Regulation Recap: U.S. Financial Regulators Stepping Up Efforts to Clean Up the Crypto Space

Siamak Masnavi
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From a regulatory point of view, Tuesday, September 11th, 2018 was an interesting day for the crypto community because we heard about enforcement of U.S. securities laws in four separate crypto-related cases. However, some of the reporting on these stories was a bit hazy, if not misleading. And so, in this article, with the help of American lawyer Jake Chervinsky, who always provides delightful intelligent commentary on crypto-related U.S. regulatory issues, we will try to clarify what took place yesterday and what the implications are for the crypto space.

This is how Chervinsky summarized yesterday's events:

We are going to divide yesterday's news into three sections, with all commentary provided by Chervinsky (from his tweets).

USA v. Maksim Zaslavskiy (U.S. District Court, Eastern District of New York)

  • Zaslavskiy was charged in November 2017 on three counts of securities fraud in connection with two ICOs: "REcoin" and "DRC."
  • DOJ says Zaslavskiy lied to investors when he sold these ICOs. According to the indictment, he told investors that both coins were backed by real world assets: he allegedly claimed REcoin was backed by real estate & DRC was backed by diamonds.
  • In February, Zaslavskiy moved to dismiss the case, arguing that:
    • he didn't commit securities fraud because REcoin & DRC aren't securities
    • the securities laws are unconstitutionally vague because an ordinary person wouldn't have known his alleged conduct was illegal
  • Today [ED: 11 September 2018], the court denied Zaslavskiy's motion. The judge ruled that, assuming all of DOJ's allegations are true, REcoin & DRC are securities & the laws are not so vague as to be unconstitutional. This doesn't mean Zaslavskiy is guilty, it just means he will go to trial.
  • The ruling is worth a read, but doesn't say anything too surprising:
    • the federal securities laws apply to ICOs
    • ICO tokens could qualify as securities under the Howey test
    • making money by lying to investors could qualify as securities fraud
  • The ruling likely won't have much impact outside of Zaslavskiy's case. The reasoning may be persuasive, but other judges are free to ignore it if they disagree. Plus, it doesn't say "all ICOs are securities." It's limited to the facts of this case & may not apply otherwise.
  • The ruling isn't even conclusive for REcoin & DRC. It just says that the indictment isn't so deficient that it should be dismissed. A jury of twelve regular people will get to make the final decision, and they could easily decide that these ICOs aren't securities after all.

U.S. Securities and Exchange Commission (SEC)

  • Speaking of the SEC, they announced two cases today [ED: 11 September 2018], charging:
    • Crypto Asset Management("CAM") & its owner with fraud & operating an unregistered investment company
    • TokenLot & its owners with operating an unregistered broker-dealer
  • Both cases had already settled before the SEC announced them. This is typical for US government investigations. They can go on for months or years quietly & won't be announced until a resolution has been reached. Imagine how many others are going through this process now.
  • Details of the SEC order against Crypto Asset Management and Timothy Enneking:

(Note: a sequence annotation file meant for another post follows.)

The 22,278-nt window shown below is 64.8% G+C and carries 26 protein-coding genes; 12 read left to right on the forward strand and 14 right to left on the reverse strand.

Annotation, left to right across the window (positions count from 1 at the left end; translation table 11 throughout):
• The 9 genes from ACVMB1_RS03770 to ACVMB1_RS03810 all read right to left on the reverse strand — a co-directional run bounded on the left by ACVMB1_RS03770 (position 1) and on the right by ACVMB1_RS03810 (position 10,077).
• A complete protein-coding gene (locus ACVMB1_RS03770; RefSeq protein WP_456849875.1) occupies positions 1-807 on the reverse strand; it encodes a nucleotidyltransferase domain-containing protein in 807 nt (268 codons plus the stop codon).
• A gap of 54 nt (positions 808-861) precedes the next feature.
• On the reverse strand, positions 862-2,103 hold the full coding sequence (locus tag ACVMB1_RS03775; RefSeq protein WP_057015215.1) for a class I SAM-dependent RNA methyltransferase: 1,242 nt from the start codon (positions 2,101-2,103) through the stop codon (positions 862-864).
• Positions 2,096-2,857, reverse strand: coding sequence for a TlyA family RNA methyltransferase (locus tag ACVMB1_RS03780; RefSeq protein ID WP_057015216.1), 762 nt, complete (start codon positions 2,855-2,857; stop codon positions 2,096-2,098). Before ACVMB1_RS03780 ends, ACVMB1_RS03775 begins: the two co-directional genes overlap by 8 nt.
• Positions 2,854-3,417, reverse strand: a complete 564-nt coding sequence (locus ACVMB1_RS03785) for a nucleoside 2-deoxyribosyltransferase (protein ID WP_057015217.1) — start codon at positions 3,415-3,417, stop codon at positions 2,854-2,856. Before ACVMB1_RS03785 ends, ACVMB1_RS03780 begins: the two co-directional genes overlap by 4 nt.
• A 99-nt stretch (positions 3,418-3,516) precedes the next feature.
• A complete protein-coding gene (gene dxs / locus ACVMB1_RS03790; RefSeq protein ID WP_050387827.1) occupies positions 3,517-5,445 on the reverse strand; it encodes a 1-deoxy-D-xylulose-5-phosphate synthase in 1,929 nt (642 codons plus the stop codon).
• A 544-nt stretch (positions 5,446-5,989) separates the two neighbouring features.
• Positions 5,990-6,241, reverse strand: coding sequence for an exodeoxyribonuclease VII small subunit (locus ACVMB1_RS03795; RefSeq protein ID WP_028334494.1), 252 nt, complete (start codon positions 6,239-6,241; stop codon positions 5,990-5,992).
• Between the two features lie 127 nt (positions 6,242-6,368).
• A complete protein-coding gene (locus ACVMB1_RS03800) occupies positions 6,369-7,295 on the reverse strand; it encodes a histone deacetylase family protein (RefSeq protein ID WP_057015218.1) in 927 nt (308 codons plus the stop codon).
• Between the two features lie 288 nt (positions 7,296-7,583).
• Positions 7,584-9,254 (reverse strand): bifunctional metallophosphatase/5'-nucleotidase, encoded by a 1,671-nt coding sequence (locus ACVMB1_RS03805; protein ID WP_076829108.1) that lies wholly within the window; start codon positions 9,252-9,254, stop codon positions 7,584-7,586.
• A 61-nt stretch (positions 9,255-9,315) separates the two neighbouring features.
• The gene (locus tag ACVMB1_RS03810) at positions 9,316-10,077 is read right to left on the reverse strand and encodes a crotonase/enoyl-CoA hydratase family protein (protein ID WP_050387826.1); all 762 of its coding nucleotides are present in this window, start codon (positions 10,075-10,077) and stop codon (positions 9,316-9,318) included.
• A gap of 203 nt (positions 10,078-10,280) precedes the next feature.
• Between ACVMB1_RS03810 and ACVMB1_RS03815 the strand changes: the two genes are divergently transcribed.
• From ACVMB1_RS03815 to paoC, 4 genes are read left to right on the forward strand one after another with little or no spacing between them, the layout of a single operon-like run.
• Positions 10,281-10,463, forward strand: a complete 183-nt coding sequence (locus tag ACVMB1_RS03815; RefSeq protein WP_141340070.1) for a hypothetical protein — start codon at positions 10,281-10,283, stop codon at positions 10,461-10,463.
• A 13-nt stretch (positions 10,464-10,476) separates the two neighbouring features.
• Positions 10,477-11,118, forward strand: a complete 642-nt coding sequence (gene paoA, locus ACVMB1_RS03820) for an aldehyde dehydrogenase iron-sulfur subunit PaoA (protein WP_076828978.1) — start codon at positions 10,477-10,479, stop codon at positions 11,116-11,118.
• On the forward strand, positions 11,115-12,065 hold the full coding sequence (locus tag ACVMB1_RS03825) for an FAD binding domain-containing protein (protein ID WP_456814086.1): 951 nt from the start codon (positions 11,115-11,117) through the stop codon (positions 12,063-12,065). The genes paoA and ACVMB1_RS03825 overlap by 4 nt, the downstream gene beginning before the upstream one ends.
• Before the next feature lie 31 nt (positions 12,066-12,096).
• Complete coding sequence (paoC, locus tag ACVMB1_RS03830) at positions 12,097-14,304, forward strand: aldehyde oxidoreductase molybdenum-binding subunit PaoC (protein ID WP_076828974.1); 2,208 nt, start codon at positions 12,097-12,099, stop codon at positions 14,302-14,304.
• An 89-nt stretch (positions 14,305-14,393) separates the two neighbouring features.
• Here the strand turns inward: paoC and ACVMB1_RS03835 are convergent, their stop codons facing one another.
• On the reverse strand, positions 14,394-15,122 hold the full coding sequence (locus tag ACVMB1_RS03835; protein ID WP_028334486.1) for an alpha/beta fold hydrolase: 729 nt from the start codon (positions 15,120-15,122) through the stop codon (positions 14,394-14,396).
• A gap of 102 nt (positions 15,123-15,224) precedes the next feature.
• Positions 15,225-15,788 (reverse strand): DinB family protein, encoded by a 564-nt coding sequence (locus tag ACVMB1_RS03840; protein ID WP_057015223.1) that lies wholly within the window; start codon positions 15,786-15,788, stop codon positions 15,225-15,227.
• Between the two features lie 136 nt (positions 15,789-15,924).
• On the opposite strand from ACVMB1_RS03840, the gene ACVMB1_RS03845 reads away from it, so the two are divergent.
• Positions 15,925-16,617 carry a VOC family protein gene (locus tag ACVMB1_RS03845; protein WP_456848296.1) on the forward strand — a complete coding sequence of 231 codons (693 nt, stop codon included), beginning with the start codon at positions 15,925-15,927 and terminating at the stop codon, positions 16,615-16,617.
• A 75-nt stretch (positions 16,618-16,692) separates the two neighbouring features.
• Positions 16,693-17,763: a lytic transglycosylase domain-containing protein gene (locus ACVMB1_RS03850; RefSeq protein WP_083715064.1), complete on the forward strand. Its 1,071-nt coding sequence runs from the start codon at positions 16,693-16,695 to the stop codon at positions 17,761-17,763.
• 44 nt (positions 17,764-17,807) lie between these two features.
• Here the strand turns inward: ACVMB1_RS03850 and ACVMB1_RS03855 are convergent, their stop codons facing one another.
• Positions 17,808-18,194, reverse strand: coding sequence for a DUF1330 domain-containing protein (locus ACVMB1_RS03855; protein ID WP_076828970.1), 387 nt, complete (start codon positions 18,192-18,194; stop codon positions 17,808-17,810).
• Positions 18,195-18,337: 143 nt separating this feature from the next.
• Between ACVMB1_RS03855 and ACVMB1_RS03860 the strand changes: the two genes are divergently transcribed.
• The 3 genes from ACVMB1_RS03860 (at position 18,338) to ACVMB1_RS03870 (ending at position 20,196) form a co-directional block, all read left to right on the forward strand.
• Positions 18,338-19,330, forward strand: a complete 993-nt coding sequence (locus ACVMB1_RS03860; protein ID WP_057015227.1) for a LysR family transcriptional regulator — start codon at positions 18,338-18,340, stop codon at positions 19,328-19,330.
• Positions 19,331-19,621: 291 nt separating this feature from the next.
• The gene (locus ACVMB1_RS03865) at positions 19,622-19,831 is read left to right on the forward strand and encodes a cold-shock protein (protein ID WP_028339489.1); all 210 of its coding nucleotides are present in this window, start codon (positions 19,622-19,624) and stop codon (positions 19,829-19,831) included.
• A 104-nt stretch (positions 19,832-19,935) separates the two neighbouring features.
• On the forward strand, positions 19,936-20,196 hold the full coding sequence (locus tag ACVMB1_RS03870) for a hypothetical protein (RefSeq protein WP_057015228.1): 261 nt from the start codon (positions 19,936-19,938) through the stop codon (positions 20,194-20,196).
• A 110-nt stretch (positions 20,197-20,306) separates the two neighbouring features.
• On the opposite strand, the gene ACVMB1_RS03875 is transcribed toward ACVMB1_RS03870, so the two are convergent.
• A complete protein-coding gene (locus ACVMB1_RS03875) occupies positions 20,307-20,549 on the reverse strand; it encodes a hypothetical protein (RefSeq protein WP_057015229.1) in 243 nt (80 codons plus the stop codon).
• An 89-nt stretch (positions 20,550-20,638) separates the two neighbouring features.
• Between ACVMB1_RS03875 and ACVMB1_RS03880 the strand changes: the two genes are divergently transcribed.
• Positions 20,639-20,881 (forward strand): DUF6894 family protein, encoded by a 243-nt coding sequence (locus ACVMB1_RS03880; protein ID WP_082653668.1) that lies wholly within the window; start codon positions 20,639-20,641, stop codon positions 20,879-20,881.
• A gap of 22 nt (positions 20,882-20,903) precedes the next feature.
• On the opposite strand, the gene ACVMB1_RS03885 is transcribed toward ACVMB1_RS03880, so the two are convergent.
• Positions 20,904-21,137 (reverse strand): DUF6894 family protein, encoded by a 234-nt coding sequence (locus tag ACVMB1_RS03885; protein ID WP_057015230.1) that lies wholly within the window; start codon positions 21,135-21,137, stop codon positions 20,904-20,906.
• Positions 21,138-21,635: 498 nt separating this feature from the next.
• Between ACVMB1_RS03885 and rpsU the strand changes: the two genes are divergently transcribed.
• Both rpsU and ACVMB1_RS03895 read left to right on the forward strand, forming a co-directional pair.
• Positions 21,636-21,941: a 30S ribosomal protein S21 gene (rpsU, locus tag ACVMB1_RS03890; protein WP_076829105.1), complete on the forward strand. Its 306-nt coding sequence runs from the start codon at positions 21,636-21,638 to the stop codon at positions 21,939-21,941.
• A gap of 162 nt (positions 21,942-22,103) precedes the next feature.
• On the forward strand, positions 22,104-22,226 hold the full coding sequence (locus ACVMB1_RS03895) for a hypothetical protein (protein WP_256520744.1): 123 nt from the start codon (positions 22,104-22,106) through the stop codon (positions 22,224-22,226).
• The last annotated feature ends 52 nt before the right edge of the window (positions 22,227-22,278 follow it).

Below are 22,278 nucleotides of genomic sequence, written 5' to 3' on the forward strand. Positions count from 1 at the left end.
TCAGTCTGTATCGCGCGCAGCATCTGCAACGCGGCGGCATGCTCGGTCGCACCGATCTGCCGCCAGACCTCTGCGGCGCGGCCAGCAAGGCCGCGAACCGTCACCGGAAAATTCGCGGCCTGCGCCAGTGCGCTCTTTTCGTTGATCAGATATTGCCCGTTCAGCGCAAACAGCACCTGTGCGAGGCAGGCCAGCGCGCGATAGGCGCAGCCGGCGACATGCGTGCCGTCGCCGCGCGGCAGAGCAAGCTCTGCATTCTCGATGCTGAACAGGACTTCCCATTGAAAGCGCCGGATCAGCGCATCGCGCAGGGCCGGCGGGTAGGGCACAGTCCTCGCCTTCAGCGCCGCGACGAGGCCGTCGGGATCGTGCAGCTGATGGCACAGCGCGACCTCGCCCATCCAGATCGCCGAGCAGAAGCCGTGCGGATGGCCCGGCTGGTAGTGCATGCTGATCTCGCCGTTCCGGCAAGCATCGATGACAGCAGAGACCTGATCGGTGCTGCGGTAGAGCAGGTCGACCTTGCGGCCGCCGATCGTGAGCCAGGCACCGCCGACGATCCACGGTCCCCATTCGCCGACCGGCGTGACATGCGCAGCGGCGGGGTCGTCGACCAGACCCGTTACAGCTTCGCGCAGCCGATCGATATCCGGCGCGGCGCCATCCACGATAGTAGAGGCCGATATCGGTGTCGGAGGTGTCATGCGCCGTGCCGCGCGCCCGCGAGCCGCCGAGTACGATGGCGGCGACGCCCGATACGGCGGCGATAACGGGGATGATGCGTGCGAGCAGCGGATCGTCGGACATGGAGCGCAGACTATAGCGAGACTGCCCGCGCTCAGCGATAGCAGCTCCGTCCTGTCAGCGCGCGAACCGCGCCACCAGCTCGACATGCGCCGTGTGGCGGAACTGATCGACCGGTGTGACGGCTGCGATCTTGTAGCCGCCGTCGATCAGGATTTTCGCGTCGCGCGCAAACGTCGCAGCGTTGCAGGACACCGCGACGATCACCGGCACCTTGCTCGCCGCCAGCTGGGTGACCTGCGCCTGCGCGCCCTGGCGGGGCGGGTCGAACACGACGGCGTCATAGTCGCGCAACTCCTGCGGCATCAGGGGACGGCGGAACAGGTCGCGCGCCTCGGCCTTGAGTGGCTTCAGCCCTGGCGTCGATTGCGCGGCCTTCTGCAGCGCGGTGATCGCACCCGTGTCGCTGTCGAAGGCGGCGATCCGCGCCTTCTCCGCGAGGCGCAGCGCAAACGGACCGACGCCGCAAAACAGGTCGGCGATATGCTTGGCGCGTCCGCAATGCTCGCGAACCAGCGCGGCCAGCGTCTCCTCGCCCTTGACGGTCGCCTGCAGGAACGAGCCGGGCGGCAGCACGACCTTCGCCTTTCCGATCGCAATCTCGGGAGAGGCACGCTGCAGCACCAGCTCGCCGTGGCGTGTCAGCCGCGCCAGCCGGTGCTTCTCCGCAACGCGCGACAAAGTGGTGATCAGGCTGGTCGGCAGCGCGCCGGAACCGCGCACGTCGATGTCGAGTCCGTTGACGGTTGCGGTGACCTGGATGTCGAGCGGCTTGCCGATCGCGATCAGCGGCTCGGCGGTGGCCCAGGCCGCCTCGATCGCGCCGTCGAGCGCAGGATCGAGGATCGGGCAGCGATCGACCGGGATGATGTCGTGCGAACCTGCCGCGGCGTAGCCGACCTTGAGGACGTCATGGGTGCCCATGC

• Details of the SEC order against TokenLot, Lenny Kugel, and Eli L. Lewitt:
  • A couple interesting points here. First, note that a company can violate the federal securities laws & still keep doing business (if it cooperates with the SEC, anyway). CAM has to pay a $200k fine, but it gets to keep operating now that it's in compliance with the law.
  • I've mentioned this before in the context of Ripple & the possibility that the SEC is currently investigating potential violations related to XRP. It's possible to deal with securities violations without going bankrupt or to jail.
  • Second, TokenLot is the first crypto company that the SEC has sanctioned for a purely regulatory violation (I'm pretty sure). In other words, unlike all the other SEC crypto cases, nobody at TokenLot committed overt fraud. The company simply failed to register as required.
  • This signals the start of a new chapter for enforcement in crypto. The SEC is no longer focusing exclusively on obvious ponzis & scammers. They've expanded their scope to people who, despite good intentions, fail to comply with the securities laws due to negligence alone.

Financial Industry Regulatory Authority (FINRA)

  • Finally, let's touch on the Financial Industry Regulatory Authority ("FINRA"), which announced today [ED: 11 September 2018] that it charged a broker with fraud and unlawful distribution of unregistered securities.
  • FINRA may be a new acronym for some people on #cryptotwitter. It's a little different than the other regulators we often discuss. It's not technically part of the government: it's a "self-regulatory organization" authorized by Congress to govern the broker-dealer industry.
  • As for the disciplinary action that FINRA announced today, it's a fairly straightforward story of a broker who allegedly launched an ICO, lied about it, and then sold it to investors anyway.
  • FINRA's press release:
  • What's most interesting is that FINRA has never charged a case involving crypto before. Until now, the most active regulators in the space have been the SEC, DOJ, & FinCEN, but there are *so* many others who haven't jumped in yet. I'm betting FINRA is the first of many.


Chervinsky concludes his excellent analysis with the following two tweets:


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